They've got muck; we've got rakes. TPM Muckraker

Aha! Consider this a lesson in the fine art of the FOIA request.

Last week, the Secret Service turned over its records of Jack Abramoff's White House visits to Judicial Watch. The records indicated a paltry two visits - an unbelievably low tally.

Everybody knew that Judicial Watch had gotten the shaft. It just wasn't clear how.

Well, here's how: the Secret Service doesn't have the records - the White House does. That's because the Secret Service transfers their more comprehensive visitor logs, called WAVES (Workers Appointments and Visitors Entry System) records, to the White House every 60 days. If Judicial Watch, or anyone else, wants to find out how often Jack Abramoff visited the White House, they'll have to FOIA (and then probably sue) the Executive Office of the President. All they'll get from the Secret Service are Access Control Records, which, as we found out last Wednesday, don't tell you very much.

This comes from court documents filed by the Secret Service yesterday. Angry at what little they received from the Secret Service, Judicial Watch has renewed their suit against the agency, but the Secret Service is arguing that they have nothing more to give. To explain why, the Secret Service agent in charge of FOIA requests explained how their record keeping works:

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ThinkProgress uncovers a presidential memorandum allowing telecommunications companies to hide transactions which involve national security. Would it allow, say, Verizon to mislead the public on whether it cooperated with the NSA?

Late Update: Just spoke with Nancy Libin, a lawyer and policy expert with the nonpartisan Center for Democracy and Technology in Washington, D.C., who downplays the importance of the memorandum. "All this would do would immunize [telcos] from a lawsuit under securities laws," she told me. "It woudn't protect them from suits under the Electronic Communiations Privacy Act," which protects the privacy of customer data.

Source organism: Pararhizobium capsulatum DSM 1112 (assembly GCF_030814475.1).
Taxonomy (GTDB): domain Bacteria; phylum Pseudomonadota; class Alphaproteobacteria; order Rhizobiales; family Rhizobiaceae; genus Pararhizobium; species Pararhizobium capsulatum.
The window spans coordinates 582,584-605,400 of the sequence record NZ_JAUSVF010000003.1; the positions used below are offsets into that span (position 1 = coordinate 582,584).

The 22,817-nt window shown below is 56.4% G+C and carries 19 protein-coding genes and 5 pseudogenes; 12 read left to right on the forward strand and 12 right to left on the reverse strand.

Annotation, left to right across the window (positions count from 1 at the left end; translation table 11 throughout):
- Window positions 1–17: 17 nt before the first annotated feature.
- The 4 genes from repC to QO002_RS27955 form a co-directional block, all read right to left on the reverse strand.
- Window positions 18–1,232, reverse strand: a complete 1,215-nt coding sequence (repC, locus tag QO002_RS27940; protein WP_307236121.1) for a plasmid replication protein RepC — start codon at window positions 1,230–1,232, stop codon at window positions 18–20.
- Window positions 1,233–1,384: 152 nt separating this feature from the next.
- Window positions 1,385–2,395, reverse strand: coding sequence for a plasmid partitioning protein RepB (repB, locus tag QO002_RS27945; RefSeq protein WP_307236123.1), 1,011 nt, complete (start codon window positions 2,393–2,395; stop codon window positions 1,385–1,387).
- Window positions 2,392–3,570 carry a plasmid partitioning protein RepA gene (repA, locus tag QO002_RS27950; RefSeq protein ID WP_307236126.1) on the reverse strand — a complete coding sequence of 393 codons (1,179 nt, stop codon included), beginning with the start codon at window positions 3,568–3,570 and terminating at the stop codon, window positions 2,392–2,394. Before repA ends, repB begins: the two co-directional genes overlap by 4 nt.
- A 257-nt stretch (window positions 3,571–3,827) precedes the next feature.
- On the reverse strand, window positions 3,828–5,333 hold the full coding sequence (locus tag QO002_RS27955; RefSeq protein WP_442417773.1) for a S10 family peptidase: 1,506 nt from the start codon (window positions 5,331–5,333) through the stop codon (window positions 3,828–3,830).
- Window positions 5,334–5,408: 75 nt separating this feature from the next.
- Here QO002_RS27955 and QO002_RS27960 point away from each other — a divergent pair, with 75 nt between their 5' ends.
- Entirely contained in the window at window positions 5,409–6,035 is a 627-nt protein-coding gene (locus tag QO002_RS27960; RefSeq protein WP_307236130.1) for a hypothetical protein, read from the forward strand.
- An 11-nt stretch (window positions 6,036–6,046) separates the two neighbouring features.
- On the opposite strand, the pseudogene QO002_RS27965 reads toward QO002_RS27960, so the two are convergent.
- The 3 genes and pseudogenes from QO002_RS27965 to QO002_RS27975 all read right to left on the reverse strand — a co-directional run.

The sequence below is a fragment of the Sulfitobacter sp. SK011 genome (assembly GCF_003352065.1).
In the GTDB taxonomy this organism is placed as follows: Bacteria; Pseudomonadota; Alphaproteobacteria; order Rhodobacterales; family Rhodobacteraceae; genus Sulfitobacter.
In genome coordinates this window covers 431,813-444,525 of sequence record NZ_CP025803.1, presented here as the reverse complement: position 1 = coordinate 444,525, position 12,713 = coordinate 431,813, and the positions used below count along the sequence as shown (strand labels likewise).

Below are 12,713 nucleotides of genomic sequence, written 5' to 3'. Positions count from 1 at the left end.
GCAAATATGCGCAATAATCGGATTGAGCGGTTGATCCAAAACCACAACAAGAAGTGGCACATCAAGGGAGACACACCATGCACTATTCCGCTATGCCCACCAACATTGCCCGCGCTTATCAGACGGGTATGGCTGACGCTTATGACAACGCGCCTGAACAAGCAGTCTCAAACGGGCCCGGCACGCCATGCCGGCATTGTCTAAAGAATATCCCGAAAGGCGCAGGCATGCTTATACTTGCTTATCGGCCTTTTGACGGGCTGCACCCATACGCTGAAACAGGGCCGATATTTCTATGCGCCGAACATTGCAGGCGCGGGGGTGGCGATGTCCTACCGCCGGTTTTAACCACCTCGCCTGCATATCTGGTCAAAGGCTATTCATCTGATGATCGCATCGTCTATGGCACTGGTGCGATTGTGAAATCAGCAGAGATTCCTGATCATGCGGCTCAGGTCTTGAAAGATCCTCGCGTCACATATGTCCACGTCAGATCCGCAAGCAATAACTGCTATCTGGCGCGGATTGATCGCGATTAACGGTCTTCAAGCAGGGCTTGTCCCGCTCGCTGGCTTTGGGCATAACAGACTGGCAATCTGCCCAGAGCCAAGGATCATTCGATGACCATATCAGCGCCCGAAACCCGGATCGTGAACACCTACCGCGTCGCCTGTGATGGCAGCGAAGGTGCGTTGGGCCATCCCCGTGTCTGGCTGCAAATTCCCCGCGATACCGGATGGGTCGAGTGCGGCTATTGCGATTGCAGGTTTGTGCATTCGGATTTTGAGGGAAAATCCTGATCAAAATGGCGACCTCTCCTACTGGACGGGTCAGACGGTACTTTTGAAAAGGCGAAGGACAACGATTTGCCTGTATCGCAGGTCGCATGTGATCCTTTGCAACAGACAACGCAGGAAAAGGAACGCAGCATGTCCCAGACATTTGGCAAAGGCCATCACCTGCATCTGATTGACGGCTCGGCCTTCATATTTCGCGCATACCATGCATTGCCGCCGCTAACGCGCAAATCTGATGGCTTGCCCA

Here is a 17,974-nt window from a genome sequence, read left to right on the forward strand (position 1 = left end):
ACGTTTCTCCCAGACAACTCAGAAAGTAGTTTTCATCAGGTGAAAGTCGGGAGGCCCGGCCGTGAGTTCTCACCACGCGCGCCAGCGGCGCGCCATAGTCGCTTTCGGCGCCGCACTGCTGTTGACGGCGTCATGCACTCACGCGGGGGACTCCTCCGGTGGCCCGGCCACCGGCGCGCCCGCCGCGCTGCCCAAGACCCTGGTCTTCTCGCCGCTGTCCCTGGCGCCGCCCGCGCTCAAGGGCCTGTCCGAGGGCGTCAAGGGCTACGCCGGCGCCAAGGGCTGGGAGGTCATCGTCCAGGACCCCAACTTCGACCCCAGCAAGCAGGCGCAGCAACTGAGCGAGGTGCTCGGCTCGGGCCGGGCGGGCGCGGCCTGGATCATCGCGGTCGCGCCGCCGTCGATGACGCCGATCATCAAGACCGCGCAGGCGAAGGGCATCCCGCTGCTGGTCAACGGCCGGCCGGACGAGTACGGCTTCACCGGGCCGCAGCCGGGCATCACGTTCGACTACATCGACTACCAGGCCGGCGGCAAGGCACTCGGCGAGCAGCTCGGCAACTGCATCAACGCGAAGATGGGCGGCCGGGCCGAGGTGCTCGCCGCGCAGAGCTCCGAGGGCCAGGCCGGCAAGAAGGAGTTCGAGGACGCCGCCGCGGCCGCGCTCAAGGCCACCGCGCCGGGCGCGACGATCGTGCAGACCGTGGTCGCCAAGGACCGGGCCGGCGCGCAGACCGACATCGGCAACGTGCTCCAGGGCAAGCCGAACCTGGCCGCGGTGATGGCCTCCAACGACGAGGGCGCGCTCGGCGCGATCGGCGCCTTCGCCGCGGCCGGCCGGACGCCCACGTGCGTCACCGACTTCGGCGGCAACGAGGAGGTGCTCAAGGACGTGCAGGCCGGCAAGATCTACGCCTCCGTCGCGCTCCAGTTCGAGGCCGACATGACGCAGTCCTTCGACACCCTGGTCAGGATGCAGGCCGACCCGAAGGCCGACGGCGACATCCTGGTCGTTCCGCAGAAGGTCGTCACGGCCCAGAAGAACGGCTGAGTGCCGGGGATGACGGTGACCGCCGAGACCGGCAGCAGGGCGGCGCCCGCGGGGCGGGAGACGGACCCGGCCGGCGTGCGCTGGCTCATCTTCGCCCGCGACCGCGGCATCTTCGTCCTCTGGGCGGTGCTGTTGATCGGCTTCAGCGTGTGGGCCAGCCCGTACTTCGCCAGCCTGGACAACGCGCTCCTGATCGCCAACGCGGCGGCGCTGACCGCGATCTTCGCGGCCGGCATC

From today's Charleston Daily Mail:

More than two dozen organizations in northcentral West Virginia with ties to Rep. Alan Mollohan (D-WV) reportedly have been subpoenaed, and one nonprofit has reportedly shipped 160 cartons of documents to the U.S. Attorney for the District of Columbia.

This is a tiny detail, but it rubs me the wrong way.

National Security Letters -- secret demands for records and information from the FBI -- have been in the news lately. Once an obscure tool that allowed the bureau to get information on suspected spies and terrorists without court approval, the Patriot Act expanded their application so that now they are reportedly used against U.S. journalists and other law-abiding Americans.

Here's what bugs me: As ABC News and others have reported, Justice Department Assistant Attorney General William Moschella told Congress last month that 9,254 National Security Letters were issued in 2005 against 3,051 U.S. persons.

But last November, the Washington Post cited multiple anonymous "government sources" who put the number of NSLs issued by the FBI each year at 30,000.

At the time, Moschella wrote the Washington Post to complain about the piece and "disputed the article's statistics on the use of national security letters," the paper reported Nov. 30. "[B]ut he did not offer another figure."

So what's the deal? How many letters did the FBI issue? The Post was counting all NSLs, while Moschella reported only those issued against U.S. persons. Does that account for a discrepancy of more than 20,000 letters?

Last week Paul mentioned that investigators wanted to know more about joint vacations taken by former CIA official "Dusty" Foggo and alleged Duke Cunningham briber Brent Wilkes. The two men had a curious habit of spiriting off to distant places, with Wilkes apparently paying the big bills and Foggo paying the small ones.